President Joe Biden has officially invoked the Defense Production Act to spur baby formula imports and ease the ongoing shortage. Right now, 43 percent of the baby formula stock is off shelves due to a combination of supply chain constraints and recalls. This move could help parents and caretakers feed their babies safely despite restrictive domestic regulations.
Here’s what the Defense Production Act could do for the baby formula shortage and how an additional spending bill could beef up inspections.
What is the Defense Production Act?
Former President Harry S. Truman passed the Defense Production Act of 1950 during the Korean War. The federal law can be enacted during times of need and has been reauthorized more than 50 times since its inception.
According to the Congressional Research Service, “The authorities can be used across the federal government to shape the domestic industrial base so that, when called upon, it is capable of providing essential materials and goods needed for the national defense.”
In March 2020, Former President Donald Trump reauthorized the Defense Production Act to increase the availability of ventilators and personal protective equipment during the COVID-19 pandemic. Biden previously invoked the bill to increase the availability of fire hoses to fight the growing number of wildfires in the nation.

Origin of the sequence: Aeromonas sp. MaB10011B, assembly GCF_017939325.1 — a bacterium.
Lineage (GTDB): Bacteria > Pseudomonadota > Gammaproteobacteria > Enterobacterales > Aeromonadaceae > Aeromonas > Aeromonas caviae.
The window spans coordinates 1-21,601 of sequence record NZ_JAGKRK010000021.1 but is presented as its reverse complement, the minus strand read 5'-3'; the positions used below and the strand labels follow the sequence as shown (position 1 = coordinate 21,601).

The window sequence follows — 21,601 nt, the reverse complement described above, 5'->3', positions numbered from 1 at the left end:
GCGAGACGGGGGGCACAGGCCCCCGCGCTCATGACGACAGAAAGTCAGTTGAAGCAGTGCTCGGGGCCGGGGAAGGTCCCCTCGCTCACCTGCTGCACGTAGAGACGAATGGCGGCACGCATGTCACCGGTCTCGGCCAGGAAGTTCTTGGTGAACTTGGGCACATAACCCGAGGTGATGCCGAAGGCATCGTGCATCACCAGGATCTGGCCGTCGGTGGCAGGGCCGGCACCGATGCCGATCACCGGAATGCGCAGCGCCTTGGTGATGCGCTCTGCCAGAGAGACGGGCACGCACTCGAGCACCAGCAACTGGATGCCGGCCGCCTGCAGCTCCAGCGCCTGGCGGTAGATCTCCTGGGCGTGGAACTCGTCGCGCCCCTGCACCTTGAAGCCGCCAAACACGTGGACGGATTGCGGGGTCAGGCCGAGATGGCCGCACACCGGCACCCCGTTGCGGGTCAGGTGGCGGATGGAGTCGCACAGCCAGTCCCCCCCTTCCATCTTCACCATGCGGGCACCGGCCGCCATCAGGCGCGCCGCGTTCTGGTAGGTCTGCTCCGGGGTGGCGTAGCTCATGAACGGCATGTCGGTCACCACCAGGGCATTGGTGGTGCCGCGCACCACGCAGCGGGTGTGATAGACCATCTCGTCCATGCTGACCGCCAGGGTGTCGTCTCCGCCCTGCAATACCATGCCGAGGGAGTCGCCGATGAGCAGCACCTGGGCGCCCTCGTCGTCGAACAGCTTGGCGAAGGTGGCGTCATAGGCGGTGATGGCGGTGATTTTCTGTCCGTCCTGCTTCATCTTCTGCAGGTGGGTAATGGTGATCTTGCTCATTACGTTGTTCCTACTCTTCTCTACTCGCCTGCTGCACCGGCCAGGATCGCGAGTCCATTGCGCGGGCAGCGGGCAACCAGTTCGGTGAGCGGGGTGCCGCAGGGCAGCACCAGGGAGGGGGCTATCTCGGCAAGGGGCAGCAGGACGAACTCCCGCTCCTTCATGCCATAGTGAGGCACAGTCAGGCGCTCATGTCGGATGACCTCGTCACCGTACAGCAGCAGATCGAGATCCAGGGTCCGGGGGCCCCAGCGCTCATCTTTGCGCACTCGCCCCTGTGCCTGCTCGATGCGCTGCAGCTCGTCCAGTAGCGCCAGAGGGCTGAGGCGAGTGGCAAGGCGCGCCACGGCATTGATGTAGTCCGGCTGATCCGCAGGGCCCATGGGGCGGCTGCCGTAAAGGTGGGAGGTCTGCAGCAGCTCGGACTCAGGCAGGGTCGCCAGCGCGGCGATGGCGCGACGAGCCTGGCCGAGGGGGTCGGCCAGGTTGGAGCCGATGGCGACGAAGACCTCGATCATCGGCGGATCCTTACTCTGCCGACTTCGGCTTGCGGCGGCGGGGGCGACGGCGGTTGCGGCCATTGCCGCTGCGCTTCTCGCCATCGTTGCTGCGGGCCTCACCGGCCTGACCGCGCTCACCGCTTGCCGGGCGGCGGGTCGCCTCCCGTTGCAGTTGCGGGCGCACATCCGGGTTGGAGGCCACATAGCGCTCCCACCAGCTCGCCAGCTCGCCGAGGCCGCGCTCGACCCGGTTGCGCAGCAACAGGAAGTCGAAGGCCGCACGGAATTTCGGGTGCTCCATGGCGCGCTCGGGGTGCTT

How Biden used executive action to expand baby formula imports.
On Wednesday, May 18, Biden invoked the Defense Production Act through executive action. The bill allows overseas baby formula ingredients to be imported to the U.S. and prioritizes baby formula manufacturing companies to receive those ingredients before anyone else. The bill will also allow overseas select instant baby formula products that have already been produced to be imported to the U.S. The Health and Human Services Department and Department of Agriculture will use aircraft services to pick up supplies quicker.
Usually, the FDA maintains restrictive regulations on baby formula, which is why there are only four major companies in the U.S. supplying the entire market. Multiple babies who were fed homemade baby formula as a result of the shortage have been hospitalized for hypocalcemia (a calcium deficiency). The imported products will still need to meet strict safety requirements to prevent dangerous situations like this as well as the two bacterial infection deaths that prompted the baby formula recall.
A $28 million spending bill is in the works to beef up baby formula inspections — who voted against it?
With only nine government officials employed to inspect incoming baby formula for safety, the House has passed a $28 million spending bill to beef up the team and ensure safe imports. Rep. Rosa DeLauro (D-Conn.) introduced the bill. DeLauro said about the baby formula shortage, “I’m looking at [Abbott Nutrition] who has put profit over people and it’s playing wrong. The company was aware of the failure and they attempted to hide that info from the FDA and the FDA just dragged their feet in making this public.”
However, 192 House Republicans voted against the spending bill, while 12 Republicans voted to pass it along with all House Democrats.